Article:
Is Jose Altuve the Shortest Player in Major League Baseball?

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Yordan Alvarez #44 of the Houston Astros celebrates with Jose Altuve #27 after scoring on an unassisted double play.

He was once officially listed at 5-foot-7 but word got out. Houston Astros second baseman Jose Altuve is actually 5-foot-6. Despite his size, he’s one of Major League Baseball’s biggest stars, as his seven MLB All-Star appearances prove. As his Astros battle the Atlanta Braves for the 2021 World Series, Altive will be the shortest player on the field, but is he the shortest player in the big leagues?

Jose Altuve has heard so much talk about his height

Is Jose Altuve the Shortest Player in Major League Baseball?
Yordan Alvarez #44 of the Houston Astros celebrates with Jose Altuve #27 after scoring on an unassisted double play during the sixth inning against the Boston Red Sox in Game 6 of the American League Championship Series at Minute Maid Park on October 22, 2021, in Houston, Texas. | Elsa/Getty Images

Back in 2011 when Altuve was a rookie with the Astros, much was made of his height. He could hit a baseball with the best of them, and his defense was terrific, but many couldn’t see past his size. When he made the leap from Double-A ball to the big leagues, Astros manager Brad Mills contacted Boston Red Sox manager Terry Francona about his new infielder.

“Tell (Dustin) Pedroia he’s no longer the smallest guy in major league baseball,” Mills said, according to The Houston Chronicle.

According to The Houston Chronicle, Altuve was officially listed at 5-foot-7 then, but at least on one occasion, he admitted to being 5-foot-6. He is now officially listed at 5-foot-6.

“Everywhere I go, people talk about my size,” Altuve said back in his rookie year. “I’m OK with that. I just want to show everybody short guys can play in the minor leagues and the big leagues.”

He has more than proven he belongs in Major League Baseball. In addition to his seven All-Star appearances, he was the American League MVP in 2017 after hitting .346 and leading the majors with 204 hits. His career batting average is .308, and he is a three-time batting champion.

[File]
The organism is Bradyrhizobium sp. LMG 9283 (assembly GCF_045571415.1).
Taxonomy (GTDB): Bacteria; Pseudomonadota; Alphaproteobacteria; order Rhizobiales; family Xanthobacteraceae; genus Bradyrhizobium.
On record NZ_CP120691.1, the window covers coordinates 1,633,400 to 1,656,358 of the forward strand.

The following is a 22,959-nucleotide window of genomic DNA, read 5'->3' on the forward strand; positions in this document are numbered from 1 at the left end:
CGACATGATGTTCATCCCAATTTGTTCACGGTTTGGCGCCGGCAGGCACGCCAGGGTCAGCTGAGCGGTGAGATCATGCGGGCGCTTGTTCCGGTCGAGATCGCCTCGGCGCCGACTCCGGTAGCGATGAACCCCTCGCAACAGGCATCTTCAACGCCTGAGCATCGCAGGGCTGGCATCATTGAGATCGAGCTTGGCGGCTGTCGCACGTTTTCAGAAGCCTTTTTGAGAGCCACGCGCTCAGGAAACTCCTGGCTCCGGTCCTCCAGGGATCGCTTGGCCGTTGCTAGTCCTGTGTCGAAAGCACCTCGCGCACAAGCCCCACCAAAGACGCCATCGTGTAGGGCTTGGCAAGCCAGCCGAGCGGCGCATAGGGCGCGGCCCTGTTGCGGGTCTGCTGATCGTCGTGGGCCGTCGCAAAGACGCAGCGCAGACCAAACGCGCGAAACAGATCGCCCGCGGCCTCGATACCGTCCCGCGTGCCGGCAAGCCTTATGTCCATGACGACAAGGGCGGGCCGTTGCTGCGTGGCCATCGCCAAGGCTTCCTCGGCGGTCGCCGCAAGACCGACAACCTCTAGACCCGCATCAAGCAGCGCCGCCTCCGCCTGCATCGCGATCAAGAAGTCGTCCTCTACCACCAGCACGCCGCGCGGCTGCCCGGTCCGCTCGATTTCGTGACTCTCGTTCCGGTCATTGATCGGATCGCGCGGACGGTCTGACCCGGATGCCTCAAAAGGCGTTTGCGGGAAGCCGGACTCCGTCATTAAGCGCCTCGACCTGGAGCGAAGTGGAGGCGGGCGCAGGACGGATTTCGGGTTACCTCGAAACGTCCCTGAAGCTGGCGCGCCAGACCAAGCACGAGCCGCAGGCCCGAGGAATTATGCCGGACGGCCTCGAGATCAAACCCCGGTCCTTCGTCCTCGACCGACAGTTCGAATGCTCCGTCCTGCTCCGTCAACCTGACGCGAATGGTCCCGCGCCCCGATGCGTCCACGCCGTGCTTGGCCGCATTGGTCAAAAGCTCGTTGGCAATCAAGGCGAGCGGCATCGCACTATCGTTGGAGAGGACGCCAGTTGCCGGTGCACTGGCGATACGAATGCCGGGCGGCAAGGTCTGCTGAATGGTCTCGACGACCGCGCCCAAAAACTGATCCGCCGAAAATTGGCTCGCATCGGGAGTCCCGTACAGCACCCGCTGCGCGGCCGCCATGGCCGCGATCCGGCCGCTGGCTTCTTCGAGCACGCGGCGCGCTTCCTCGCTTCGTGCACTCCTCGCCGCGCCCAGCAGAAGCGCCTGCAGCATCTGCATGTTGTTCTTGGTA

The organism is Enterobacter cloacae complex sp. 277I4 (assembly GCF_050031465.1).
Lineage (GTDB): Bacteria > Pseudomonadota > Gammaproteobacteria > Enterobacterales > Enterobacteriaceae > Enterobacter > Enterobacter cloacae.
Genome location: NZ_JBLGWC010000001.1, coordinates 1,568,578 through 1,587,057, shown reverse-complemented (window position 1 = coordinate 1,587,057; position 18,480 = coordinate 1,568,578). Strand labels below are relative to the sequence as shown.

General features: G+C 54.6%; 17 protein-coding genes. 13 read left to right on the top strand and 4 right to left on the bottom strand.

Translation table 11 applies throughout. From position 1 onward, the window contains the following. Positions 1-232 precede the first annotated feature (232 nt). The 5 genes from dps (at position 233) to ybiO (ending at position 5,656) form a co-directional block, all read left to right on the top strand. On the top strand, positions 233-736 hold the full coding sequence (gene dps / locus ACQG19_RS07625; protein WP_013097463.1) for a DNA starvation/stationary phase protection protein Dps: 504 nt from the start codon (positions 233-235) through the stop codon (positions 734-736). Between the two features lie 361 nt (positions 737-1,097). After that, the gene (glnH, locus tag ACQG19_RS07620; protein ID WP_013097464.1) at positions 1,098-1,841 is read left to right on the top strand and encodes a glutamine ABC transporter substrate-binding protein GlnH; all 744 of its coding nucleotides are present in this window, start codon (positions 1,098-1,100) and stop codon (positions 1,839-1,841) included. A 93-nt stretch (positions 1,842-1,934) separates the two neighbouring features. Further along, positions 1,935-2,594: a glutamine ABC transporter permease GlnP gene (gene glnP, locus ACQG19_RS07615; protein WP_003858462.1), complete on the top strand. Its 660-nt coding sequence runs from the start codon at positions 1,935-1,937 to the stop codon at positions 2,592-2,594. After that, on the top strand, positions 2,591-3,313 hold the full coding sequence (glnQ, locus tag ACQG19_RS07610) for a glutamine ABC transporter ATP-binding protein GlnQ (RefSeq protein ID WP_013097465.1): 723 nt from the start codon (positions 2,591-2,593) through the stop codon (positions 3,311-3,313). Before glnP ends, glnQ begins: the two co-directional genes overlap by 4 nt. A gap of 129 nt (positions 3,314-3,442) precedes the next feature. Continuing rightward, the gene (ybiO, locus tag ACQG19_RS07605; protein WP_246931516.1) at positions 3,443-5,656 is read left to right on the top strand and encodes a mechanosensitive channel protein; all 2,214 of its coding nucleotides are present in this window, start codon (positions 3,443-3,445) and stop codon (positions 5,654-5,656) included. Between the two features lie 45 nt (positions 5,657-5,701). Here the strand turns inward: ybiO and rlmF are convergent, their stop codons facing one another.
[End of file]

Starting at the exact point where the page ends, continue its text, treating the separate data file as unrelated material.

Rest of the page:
Jose Altuve is the shortest current player in Major League Baseball

According to The Sporting News, Altuve tied one other player this year as the shortest player to appear in an MLB game. Tony Kemp, an Oakland Athletics second baseman who appeared in 131 games this year, also is listed at 5-foot-6.

Since 2000, Altuve, Kemp, Alexi Amarista, Danny Herrera, David Eckstein, and Donnie Sadler are the only MLB players to suit up in a game at 5-foot-6.

There has only been one player shorter than Altuve to hit a postseason home run. That came in 1978 when Freddie Patek (5-foot-5) of the Kansas City Royals hit a shot off New York Yankees pitcher Dick Tidrow. Patek’s homer came in Game 2 of the American League Championship Series. The Yankees knocked off the Royals 3-1 in the best-of-five series.

There have been two players shorter than Patek to get a postseason at-bat. Hugh Nicol, whose last MLB at-bat came in 1890, was 5-foot-4. He had two postseason plate appearances. He was the same height as Billy Gilbert, who last played in 1909.

Eddie Gaedel was the shortest player to ever appear in a game

Seventy years ago, on Aug. 19, 1951, Eddie Gaedel made history as being the shortest player ever to appear in a Major League Baseball game. Gaedel was an actor in the Chicago area, and St. Louis Browns owner Bill Veeck pulled off quite a stunt. It happened during a doubleheader against the Detroit Tigers.

Gaedel was in his early 20s and stood 3-foot-7. The Browns celebrated their 50th anniversary in the American League and Gaedel popped out of an oversized birthday cake between the games. He remained in the Browns dugout wearing a jersey with the number 1/8 on the back.

As the Browns came to bat in the bottom of the first inning of the nightcap, they made history. Frank Saucier was scheduled to lead off for the Browns. To his surprise, he was called back and pinch-hit for by Gaedel.

“I started to lead off and the umpire called time and said, ‘There’s gonna be a pinch hitter.’ And then out of the dugout Eddie Gaedel came trotting with a little bat over his shoulder,” Saucier said, according to Saucier is 95 yers old and living in Texas as of August 2021.

Gaedel walked on four pitches.

“After ball four was called, Eddie started to trot down to first base,” Saucier recalled. “And halfway down to first base, Eddie stopped, took his hat off and bowed to the crowd on the first base side, and then bowed to the crowd on the third base side. I said, ‘You kind of hammed it up going down to first base.’ He said, ‘Man… I felt like Babe Ruth.'”

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